It was in that first season in southern California that long-time announcer Ralph Lawler began his association with the franchise. The Clippers began pursuing star free agents, beginning with World B. Free, acquired in the offseason from the Philadelphia 76ers. Free finished second overall in NBA scoring average, with 28.9 per game, while George Gervin of the San Antonio Spurs had a 29.6 average. The 1979–80 season saw the Clippers begin to struggle, despite adding center Bill Walton, a San Diego native, two years removed from an NBA Championship with the Trail Blazers. Walton missed 68 games due to foot injuries. San Diego finished. Free again finishing second in league scoring, with 30.2 PPG. Paul Silas replaced Shue the following season, the Clippers finished 36–46, again missing the postseason. Walton missed the entire season again due to foot injuries, while Free was traded to the Golden State Warriors in exchange for guard Phil Smith; the 1981–82 season brought changes to the franchise as Levin sold the team to Los Angeles-area real estate developer and attorney Donald Sterling for $12.5 million.
The Clippers experienced poor play and franchise mismanagement in their final years in San Diego, much like in Buffalo, competition from other sports teams in town, namely the ascendant San Diego Chargers, sucked away attention from the Clippers. That season, the Clippers were drawing fewer fans than the Braves had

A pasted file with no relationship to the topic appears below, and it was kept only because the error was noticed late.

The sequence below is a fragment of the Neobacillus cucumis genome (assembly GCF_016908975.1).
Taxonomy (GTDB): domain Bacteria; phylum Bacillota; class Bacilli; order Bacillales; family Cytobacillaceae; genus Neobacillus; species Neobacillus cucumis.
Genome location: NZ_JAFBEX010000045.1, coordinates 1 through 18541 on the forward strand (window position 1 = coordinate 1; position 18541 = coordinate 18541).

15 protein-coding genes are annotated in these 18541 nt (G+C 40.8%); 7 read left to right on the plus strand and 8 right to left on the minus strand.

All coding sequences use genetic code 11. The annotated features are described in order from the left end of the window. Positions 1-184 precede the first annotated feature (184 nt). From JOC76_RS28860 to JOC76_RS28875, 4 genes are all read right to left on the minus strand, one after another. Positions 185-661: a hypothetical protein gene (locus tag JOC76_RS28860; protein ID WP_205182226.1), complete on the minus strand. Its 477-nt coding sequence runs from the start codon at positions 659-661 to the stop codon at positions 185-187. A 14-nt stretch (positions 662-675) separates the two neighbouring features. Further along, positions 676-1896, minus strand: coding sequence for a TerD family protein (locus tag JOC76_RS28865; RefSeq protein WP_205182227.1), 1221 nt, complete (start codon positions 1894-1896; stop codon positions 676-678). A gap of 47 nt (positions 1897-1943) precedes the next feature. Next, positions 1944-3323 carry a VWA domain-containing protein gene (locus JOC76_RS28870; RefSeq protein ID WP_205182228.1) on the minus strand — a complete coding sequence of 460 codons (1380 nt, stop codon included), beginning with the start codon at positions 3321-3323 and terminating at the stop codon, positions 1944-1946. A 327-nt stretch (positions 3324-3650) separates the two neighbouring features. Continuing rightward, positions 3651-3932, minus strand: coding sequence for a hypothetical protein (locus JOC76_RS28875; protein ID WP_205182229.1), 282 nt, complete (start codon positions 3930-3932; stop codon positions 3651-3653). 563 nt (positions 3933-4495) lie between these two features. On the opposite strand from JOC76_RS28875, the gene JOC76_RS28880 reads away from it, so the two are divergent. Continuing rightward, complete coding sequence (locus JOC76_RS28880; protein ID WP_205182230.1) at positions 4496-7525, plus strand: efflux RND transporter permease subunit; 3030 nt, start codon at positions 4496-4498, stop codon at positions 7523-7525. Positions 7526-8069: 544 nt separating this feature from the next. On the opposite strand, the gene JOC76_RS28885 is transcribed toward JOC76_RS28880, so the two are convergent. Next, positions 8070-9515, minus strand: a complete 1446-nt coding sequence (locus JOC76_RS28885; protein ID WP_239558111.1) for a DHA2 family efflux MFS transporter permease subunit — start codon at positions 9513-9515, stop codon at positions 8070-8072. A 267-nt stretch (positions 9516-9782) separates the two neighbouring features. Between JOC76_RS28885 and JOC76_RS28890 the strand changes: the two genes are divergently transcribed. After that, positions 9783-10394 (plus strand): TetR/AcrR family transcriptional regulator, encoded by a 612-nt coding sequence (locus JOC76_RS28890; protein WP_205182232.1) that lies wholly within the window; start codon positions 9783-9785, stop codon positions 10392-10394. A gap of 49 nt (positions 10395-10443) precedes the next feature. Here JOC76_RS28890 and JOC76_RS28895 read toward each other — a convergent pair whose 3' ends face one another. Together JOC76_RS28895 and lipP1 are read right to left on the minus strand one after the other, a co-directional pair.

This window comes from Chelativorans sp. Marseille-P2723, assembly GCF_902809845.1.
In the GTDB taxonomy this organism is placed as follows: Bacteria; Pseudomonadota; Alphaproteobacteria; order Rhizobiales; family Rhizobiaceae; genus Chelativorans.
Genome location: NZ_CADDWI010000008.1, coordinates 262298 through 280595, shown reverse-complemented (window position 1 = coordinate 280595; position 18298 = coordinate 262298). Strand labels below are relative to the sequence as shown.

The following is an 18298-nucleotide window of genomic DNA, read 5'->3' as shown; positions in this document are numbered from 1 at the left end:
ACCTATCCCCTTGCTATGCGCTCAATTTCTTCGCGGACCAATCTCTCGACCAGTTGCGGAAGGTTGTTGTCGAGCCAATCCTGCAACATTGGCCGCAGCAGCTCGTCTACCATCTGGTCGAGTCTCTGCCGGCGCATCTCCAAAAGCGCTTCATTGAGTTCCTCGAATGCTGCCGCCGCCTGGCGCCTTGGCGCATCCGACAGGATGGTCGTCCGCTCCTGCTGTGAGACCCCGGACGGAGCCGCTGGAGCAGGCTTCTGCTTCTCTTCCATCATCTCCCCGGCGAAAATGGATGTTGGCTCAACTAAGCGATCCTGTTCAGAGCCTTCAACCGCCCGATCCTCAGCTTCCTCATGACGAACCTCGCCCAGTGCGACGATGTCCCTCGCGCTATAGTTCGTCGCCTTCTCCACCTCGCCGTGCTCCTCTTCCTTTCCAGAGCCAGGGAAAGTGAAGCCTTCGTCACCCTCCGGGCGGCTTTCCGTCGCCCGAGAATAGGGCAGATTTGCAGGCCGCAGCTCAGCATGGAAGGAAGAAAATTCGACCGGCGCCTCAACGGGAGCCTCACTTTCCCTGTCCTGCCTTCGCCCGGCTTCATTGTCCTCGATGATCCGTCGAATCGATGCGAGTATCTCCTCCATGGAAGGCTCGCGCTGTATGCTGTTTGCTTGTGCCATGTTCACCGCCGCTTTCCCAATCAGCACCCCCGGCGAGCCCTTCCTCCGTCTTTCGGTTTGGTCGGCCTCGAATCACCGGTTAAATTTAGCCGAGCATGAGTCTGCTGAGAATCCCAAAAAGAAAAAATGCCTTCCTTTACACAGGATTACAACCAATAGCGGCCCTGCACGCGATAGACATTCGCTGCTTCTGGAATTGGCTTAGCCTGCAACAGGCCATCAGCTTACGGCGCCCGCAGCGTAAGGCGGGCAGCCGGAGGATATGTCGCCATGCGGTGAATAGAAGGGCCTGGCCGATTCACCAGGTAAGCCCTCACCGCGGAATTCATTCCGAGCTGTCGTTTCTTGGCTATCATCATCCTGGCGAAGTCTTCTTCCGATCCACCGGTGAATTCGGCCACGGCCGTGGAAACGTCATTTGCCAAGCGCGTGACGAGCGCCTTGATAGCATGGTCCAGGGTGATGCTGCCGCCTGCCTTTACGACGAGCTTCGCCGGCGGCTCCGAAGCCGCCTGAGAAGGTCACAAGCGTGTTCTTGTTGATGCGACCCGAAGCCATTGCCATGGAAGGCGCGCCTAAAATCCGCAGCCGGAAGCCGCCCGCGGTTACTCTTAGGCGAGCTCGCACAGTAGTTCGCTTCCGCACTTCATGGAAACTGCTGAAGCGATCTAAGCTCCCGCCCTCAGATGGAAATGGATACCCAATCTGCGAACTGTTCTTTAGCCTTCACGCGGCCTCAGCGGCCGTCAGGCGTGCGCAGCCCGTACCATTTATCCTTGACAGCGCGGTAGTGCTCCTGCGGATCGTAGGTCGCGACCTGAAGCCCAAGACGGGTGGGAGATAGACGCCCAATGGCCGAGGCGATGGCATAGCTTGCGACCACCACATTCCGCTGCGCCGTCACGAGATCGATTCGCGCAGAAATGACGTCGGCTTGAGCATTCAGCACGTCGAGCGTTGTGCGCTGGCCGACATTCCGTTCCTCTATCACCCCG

Cleveland is a major city in the U. S. state of Ohio, the county seat of Cuyahoga County. The city proper has a population of 385,525, making it the 51st-largest city in the United States, the second-largest city in Ohio. Greater Cleveland is ranked as the 32nd-largest metropolitan area in the U. S. with 2,055,612 people in 2016. The city anchors the Cleveland–Akron–Canton Combined Statistical Area, which had a population of 3,515,646 in 2010 and is ranked 15th in the United States; the city is located on the southern shore of Lake Erie 60 miles west of the Ohio-Pennsylvania state border. It was founded in 1796 near the mouth of the Cuyahoga River, it became a manufacturing center due to its location on both the river and the lake shore, as well as being connected to numerous canals and railroad lines. Cleveland's economy relies on diversified sectors such as manufacturing, financial services and biomedicals. Cleveland is home to the Rock and Roll Hall of Fame. Cleveland residents are called "Clevelanders".
The city has many nicknames, the oldest of which in contemporary use being "The Forest City". Cleveland was named on July 22, 1796, when surveyors of the Connecticut Land Company laid out Connecticut's Western Reserve into townships and a capital city, they named it "Cleaveland" after General Moses Cleaveland. Cleaveland oversaw design of the plan for what would become the modern downtown area, centered on Public Square, before returning home, never again to visit Ohio; the first settler in Cleaveland was Lorenzo Carter, who built a cabin on the banks of the Cuyahoga River. The Village of Cleaveland was incorporated on December 23, 1814. In spite of the nearby swampy lowlands and harsh winters, its waterfront location proved to be an advantage, giving access to Great Lakes trade; the area began rapid growth after the 1832 completion of the Erie Canal. This key link between the Ohio River and the Great Lakes connected the city to the Atlantic Ocean via the Erie Canal and Hudson River, via the St. Lawrence Seaway.